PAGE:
Diabetes vaccine protects against specific cancer mutation, says report

By Amanda Gutterman, CNN (CNN) — The new vaccine for type 1 diabetes — branded as COVID — protects against a particular mutation in the immune system called a zeta, but not against other…

Diabetes vaccine protects against specific cancer mutation, says report

By Amanda Gutterman, CNN

(CNN) — The new vaccine for type 1 diabetes — branded as COVID — protects against a particular mutation in the immune system called a zeta, but not against other tumor antigens, as is typically the case with other experimental diabetes treatments, said Dr. Paul C. Collins, director of the National Institute of Diabetes and Digestive and Kidney Diseases.

Collins spoke about COVID, which was licensed by the U.S. Food and Drug Administration earlier this month, Wednesday at the annual meeting of the American Association for the Study of Liver Diseases in Boston.

According to Collins, when researchers studied COVID’s production of adult T cells — T cells that attack bacteria, viruses and other pathogens — they found that COVID produced higher levels of these T cells than its competitors. Collins says this provides a “nice and achievable goal” for making COVID a commercialized product.

In the first published clinical trial on COVID, it was discovered that COVID produced more so-called “hypogroup-A” T cells. These types of T cells had been thought to be deficient in type 1 diabetes patients.

Of course, Collins says that is not all there is to the product. The trial was not designed to test if COVID is as effective as several other experimental products designed to fight type 1 diabetes, which is a disease caused by an overactive immune system, not a failure of the immune system, Collins says.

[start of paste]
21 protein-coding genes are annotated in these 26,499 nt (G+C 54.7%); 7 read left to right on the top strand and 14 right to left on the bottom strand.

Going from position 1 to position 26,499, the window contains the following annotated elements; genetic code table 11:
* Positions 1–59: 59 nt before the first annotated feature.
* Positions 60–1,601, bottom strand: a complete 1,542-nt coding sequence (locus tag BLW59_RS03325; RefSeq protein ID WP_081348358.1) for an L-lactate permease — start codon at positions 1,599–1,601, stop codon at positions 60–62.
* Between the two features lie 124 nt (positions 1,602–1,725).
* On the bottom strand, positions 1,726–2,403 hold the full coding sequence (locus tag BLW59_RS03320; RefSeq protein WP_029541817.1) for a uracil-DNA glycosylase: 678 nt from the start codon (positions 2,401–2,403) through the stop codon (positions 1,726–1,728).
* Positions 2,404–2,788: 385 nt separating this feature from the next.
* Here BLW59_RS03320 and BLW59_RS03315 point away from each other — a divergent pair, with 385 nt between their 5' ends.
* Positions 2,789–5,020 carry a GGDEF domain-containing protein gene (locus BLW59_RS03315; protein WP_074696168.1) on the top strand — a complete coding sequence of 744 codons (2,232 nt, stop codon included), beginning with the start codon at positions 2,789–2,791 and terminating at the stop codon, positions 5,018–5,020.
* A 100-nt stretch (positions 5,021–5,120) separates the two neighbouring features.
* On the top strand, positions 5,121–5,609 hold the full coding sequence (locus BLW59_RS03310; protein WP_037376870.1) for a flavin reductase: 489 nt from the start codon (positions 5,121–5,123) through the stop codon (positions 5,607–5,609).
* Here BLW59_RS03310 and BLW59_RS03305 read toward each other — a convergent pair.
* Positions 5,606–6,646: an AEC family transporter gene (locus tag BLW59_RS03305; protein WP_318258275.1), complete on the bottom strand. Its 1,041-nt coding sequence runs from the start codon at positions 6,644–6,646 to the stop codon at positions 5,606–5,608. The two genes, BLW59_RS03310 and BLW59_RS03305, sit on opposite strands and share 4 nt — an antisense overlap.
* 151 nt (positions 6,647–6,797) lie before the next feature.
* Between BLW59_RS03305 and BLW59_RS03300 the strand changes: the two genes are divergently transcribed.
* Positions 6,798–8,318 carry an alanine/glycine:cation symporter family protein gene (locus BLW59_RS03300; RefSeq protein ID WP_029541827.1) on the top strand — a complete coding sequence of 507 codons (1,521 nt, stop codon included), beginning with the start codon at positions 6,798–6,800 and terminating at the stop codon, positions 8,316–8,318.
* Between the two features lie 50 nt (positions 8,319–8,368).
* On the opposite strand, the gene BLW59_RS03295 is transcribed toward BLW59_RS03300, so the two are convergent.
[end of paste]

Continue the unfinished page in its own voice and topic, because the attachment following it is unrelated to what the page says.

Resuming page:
COVID is made from soy proteins and contains the carboxymethyl lactate (mML) surfactant that essentially dissolves glucose when COVID is ingested, allowing it to enter the bloodstream and bind to cells. It was licensed to Illinois-based manufacturer CD+ Therapeutics.

Collins says that the University of Utah, where the trial was conducted, is now part of a larger effort to study the different ways COVID may protect against other tumors. If they are successful, “it opens a whole new window into diabetes,” Collins says.

Collins says he was asked by the company whether the team tested COVID against zeta-mutated tumor antigens (ZMTAs) — meaning vaccines that might have the potential to be used for other cancers. Collins says the team did not have the time or ability to test this. “We could not turn back the clock,” he says. “It would have taken too much effort.”

According to NEJM, COVID’s main side effect was headache.

CDC experts did agree that the possibility exists that the vaccine may provide protection against omicron variant, or OVM, the gene mutation that causes type 1 diabetes.

Collins says he wasn’t able to review results from the other studies that have shown early efficacy of the vaccine, because they were funded by the manufacturer and were early in their clinical trials.

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